This is a specific example of how automakers are mulling application-specific designs for car-sharing and ride-hailing. Kia is exploring purpose-built trims for ride-hailing drivers, which might include augmented rear seat controls, outlets, and so on.
Looking past modern-day evolutions of commercial models, mature AV, EV, and advanced manufacturing technologies (and regulations) would enable radically different vehicle concepts — beyond removing steering wheels from standard two- or three-box designs.
OEM and startup designers have dreamt up concepts from linkable pod vehicles to airy, reconfigurable interiors. Zoox is a well-known private player working ground-up AV designs, and has filed a patent for a modular quadrant-based vehicle:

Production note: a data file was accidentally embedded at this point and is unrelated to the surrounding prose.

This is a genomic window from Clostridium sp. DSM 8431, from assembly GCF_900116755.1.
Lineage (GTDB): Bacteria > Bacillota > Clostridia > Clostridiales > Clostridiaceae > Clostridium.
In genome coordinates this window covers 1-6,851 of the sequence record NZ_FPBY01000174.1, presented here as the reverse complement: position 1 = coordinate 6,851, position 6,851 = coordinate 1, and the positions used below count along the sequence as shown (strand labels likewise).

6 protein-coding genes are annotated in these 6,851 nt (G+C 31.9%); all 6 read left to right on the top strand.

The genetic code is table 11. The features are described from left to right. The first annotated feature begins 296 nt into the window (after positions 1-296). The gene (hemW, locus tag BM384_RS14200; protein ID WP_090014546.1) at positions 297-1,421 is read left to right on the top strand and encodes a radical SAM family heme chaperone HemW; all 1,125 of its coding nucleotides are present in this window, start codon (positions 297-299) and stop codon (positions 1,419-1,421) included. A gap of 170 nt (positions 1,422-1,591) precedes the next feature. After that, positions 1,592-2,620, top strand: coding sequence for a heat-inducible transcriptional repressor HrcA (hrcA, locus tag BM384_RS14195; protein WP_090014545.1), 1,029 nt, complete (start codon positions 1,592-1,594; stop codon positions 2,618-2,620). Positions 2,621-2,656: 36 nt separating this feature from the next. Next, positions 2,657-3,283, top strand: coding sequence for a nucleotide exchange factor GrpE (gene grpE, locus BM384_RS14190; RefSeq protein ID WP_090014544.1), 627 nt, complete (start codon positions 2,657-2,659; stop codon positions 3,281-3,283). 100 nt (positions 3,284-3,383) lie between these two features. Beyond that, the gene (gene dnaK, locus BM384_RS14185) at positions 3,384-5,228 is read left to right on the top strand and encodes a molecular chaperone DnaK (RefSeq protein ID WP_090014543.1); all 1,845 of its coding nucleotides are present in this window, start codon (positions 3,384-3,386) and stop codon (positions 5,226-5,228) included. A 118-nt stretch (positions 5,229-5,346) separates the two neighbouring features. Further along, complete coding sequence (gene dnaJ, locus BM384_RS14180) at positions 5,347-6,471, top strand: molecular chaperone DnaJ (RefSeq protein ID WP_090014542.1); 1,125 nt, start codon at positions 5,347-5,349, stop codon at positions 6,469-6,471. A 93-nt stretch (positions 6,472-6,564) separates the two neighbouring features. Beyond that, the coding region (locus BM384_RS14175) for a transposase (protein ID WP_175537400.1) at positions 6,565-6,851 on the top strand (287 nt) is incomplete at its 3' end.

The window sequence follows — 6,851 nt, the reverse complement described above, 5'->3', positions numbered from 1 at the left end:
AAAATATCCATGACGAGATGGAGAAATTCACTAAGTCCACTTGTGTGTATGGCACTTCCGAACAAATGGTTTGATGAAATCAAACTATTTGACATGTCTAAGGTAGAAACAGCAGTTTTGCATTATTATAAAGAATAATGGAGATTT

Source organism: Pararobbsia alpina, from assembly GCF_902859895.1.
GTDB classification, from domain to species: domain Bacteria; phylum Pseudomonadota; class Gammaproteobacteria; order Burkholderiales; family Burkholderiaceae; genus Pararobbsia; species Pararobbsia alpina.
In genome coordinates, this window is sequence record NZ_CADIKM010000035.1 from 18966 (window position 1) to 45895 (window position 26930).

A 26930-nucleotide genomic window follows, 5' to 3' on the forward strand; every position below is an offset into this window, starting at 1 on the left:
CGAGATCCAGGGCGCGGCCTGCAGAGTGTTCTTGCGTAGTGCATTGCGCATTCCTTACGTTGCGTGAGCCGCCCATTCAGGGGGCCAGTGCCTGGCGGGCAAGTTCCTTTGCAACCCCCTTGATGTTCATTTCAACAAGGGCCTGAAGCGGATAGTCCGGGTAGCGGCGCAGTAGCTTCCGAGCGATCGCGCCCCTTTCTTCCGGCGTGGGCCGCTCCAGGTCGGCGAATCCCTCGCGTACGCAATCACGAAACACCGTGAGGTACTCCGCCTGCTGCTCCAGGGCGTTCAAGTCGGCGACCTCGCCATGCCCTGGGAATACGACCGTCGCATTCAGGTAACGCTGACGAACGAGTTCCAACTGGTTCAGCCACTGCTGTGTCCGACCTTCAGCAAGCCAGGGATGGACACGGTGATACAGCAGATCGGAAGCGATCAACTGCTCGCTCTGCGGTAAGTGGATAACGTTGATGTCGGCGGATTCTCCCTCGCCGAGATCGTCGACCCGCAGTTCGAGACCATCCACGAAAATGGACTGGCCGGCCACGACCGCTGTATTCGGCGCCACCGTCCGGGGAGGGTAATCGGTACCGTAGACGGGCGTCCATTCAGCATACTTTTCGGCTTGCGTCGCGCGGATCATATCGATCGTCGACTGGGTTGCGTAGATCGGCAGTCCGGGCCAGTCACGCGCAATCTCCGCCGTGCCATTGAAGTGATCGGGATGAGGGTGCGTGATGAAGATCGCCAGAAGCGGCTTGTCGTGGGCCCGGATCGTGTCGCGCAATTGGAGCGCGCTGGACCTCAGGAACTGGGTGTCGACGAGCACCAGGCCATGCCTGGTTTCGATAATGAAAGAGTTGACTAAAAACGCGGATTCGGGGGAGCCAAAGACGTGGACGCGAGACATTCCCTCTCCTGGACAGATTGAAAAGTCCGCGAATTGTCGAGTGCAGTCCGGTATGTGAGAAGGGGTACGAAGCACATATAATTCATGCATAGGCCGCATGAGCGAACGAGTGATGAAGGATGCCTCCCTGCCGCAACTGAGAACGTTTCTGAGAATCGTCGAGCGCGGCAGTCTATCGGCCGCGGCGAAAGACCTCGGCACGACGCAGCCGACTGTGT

More flexible assets and interiors would be a boon for robotaxi operators, especially in early phases of deployment where matching load with demand could be a major challenge (the cost and risk of scaling an AV fleet will flip “asset-light” ride-hailing models on their head — the airline industry is often cited as an analogue).
Today, players are mainly focused on natural use cases in transportation and logistics. Further out, new technologies will also drive second-order evolutions of what constitutes a “vehicle” that will trickle across industries.